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This page provides a short presentation of the AMYBIA project.
This project was funded by the INRIA ARC 2008 program.
Keywords : complex systems, massively parallel computing schemes, bio-inspired modelling, robustness, decentralised gathering problem
Aggregating MYriads of Biologically-Inspired Agents
|Nazim Fatès||MAIA, INRIA||Nancy||(Leader) study of the reaction-diffusion scheme|
|Hugues Berry||ALCHEMY, INRIA||Orsay||biological systems modelling and inspiration for new computing devices|
|Bernard Girau||CORTEX, Nancy U.||Nancy||embedding simulations on FPGAs|
|Guy Theraulaz||CRCA||Toulouse||Robotics plateform|
Up to recent years, performance gains in microprocessors have mainly been obtained by a continuous increase of the clock frequency of a single centralised computing processor. Mainly because of power dissipation issues, it is now commonly believed that this recipe will find its limits [Kis02]. One alternative path consists in splitting computations between numerous computation units. For example, recent general purpose computers are already composed of several computing elements (e.g. 8 cores for the new Intel Nehalem microprocessor or 9 cores for the IBM/Sony/Toshiba's Cell microprocessor found in the PS3). Considering plausible future technologies (nanotubes, biological entities, quantum devices), there is a consensus that this trend will continue and that future computing devices may be composed of a large number of computing elements, spread in a more or less disordered way in a two or three dimensional medium [AAC+00] [Deh02] [ITRS] [LW06].
Controlling such massively parallel systems at low costs necessitates the development of new decentralized and locally-expressed algorithms. Furthermore, in such "computing media", communication time increases with the Euclidean distance between the elements. These issues put a strong constraint on locality and represent a great challenge for programming. In particular, a key issue is to identify useful methodologies that will enable us to control the emergent behaviour of a myriad of locally interacting computing elements. To cope with the above considerations, one must consider computing elements that are asynchronous, irregularly located in space, constrained to scarce and local resources and communications, and that may be faulty or noisy.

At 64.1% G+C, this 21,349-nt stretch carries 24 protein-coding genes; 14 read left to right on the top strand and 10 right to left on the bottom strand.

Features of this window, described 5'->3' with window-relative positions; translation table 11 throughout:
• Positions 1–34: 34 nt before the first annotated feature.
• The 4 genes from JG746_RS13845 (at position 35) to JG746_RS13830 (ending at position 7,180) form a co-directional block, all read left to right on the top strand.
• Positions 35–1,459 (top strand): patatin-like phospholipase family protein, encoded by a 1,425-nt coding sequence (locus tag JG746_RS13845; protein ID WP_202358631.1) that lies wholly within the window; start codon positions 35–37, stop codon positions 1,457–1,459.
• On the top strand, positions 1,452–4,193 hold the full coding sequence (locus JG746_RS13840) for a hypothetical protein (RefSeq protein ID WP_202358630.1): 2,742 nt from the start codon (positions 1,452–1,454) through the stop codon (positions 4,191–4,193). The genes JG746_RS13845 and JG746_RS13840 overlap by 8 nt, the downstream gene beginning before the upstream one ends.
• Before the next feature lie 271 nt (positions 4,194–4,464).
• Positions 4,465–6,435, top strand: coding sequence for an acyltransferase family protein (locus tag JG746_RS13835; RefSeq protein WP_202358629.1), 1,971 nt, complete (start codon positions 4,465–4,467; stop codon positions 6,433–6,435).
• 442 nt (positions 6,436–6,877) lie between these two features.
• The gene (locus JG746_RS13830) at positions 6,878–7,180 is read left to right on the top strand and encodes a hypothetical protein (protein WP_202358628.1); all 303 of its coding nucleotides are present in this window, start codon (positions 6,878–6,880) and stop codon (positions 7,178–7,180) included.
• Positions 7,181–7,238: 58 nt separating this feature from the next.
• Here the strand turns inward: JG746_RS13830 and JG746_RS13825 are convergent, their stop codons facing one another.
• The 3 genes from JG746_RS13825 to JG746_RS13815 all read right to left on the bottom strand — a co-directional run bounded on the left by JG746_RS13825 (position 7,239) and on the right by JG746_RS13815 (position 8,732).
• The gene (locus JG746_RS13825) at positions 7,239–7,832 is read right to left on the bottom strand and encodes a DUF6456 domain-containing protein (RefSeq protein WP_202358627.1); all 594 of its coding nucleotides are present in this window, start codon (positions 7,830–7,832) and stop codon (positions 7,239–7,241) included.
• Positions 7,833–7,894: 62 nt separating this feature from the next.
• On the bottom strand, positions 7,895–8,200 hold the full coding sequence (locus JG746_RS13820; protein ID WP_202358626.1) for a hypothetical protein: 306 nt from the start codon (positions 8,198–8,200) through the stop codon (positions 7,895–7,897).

One long-term objective of our collaboration is to address the following issue:
Given the above enumerated constraints, can we conceive low-cost and purely decentralized control primitives to handle computing elements with defects or faults in their operations or communications?
As the features of decentralisation and robustness are widely found in nature, we propose here to explore the path of bio-inspired computing. More precisely, taking our inspiration from aggregation phenomena observed in microscopic organisms, we aim at using the same principles in order to achieve robust decentralized coordination of virtual entities.
Click on the images below to display an animation in full screen :
|No Noise on the moves of the agents||Noise on the moves|
The virtual amoebae are in green, obstacles are in blue, excitation fronts are in dark red, refractory cells are in light red, neutral cells are in white. Look how the amoebae manage to gather into compact green groups by avoiding obstacles and taking advantages of narrow spaces. Please note that in order to speed up the simulation, the time scale of the film is not homogeneous : at first images are displayed step by step, then every 10 steps and then every 100 steps.You can also use the FiatLux CA simulator to test the model directly : Download a pre-configured version.
You need Java to run the program. Double-click to launch or type "java -jar FiatLux27VII07.jar" in a terminal window.
Last Update : May 2011